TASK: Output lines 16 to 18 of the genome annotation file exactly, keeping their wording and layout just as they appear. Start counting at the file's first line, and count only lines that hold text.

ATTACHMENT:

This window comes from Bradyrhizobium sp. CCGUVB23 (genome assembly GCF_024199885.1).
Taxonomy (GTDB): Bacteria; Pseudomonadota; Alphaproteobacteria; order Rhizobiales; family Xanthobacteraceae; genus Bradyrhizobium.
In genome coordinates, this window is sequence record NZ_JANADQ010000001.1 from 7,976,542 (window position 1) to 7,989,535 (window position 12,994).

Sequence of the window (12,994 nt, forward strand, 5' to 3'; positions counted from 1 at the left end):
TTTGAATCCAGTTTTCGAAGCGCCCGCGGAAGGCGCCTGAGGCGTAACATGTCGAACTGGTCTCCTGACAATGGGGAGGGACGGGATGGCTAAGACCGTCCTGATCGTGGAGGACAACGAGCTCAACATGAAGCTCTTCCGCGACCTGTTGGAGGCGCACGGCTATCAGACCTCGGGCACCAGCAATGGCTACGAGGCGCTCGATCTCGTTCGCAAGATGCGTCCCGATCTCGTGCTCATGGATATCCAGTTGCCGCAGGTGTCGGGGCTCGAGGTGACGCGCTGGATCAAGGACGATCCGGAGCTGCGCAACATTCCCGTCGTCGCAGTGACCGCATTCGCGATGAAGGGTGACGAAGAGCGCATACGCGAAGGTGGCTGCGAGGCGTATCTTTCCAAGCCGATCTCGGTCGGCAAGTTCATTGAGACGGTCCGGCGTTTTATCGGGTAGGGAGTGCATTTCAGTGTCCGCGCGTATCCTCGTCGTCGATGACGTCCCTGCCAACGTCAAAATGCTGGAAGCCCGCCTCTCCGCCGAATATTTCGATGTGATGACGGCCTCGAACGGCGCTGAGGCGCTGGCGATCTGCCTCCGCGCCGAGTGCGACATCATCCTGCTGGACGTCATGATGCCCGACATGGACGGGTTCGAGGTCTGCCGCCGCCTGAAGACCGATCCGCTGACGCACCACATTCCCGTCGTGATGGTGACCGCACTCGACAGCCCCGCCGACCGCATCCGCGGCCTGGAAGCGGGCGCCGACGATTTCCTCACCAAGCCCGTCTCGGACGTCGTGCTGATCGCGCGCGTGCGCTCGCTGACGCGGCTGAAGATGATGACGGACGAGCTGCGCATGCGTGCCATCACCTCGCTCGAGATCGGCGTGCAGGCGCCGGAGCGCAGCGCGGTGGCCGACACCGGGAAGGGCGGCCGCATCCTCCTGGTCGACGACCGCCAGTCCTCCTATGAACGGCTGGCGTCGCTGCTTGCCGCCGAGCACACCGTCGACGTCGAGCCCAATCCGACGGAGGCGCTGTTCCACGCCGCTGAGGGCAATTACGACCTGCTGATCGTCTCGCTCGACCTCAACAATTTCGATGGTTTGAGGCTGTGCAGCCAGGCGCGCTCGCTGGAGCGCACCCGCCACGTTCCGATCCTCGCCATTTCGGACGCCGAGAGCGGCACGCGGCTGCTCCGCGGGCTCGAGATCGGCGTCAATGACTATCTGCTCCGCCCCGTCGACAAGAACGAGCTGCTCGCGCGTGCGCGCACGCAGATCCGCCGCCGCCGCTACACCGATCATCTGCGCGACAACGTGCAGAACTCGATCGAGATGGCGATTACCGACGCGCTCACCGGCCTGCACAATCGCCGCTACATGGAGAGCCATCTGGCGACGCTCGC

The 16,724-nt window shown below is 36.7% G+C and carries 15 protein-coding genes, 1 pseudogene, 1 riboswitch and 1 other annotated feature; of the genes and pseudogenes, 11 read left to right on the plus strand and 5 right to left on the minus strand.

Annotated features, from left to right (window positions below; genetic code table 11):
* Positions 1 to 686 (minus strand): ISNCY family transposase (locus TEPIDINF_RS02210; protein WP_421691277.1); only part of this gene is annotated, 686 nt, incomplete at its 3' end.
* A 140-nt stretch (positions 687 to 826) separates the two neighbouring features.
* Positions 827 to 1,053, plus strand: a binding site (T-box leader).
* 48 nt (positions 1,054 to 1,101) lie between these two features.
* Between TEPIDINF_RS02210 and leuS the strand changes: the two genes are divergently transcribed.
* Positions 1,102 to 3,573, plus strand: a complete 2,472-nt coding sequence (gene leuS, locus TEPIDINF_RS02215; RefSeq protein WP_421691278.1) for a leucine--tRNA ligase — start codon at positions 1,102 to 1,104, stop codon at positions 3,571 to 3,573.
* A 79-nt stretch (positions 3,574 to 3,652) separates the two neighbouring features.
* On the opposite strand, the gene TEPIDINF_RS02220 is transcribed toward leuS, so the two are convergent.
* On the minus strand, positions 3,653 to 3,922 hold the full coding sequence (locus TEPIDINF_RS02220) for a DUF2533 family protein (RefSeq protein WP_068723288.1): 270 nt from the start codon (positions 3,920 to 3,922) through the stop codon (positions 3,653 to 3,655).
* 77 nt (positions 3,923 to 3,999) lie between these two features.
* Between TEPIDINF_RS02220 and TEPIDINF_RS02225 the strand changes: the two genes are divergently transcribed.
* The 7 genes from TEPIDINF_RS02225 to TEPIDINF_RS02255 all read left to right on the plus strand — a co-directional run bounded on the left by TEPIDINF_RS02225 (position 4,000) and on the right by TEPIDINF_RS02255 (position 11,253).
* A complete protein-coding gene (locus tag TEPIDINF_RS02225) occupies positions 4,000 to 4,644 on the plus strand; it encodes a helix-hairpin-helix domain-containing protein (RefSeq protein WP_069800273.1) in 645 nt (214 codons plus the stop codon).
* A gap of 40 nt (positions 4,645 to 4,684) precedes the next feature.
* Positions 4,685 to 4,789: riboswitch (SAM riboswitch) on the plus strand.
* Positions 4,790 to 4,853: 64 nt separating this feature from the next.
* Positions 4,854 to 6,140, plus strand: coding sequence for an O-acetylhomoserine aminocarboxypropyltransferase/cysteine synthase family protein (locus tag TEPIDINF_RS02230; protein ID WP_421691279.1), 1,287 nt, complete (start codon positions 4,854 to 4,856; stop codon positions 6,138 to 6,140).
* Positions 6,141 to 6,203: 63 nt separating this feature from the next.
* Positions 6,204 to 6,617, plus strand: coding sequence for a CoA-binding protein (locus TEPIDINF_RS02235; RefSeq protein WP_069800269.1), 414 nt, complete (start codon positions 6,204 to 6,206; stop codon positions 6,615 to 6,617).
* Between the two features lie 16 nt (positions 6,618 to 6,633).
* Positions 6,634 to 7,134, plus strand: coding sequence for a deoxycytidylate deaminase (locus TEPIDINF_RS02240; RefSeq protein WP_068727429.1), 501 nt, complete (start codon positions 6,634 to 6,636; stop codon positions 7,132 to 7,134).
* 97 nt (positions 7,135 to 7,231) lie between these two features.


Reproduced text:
* On the minus strand, positions 3,653 to 3,922 hold the full coding sequence (locus TEPIDINF_RS02220) for a DUF2533 family protein (RefSeq protein WP_068723288.1): 270 nt from the start codon (positions 3,920 to 3,922) through the stop codon (positions 3,653 to 3,655).
* 77 nt (positions 3,923 to 3,999) lie between these two features.
* Between TEPIDINF_RS02220 and TEPIDINF_RS02225 the strand changes: the two genes are divergently transcribed.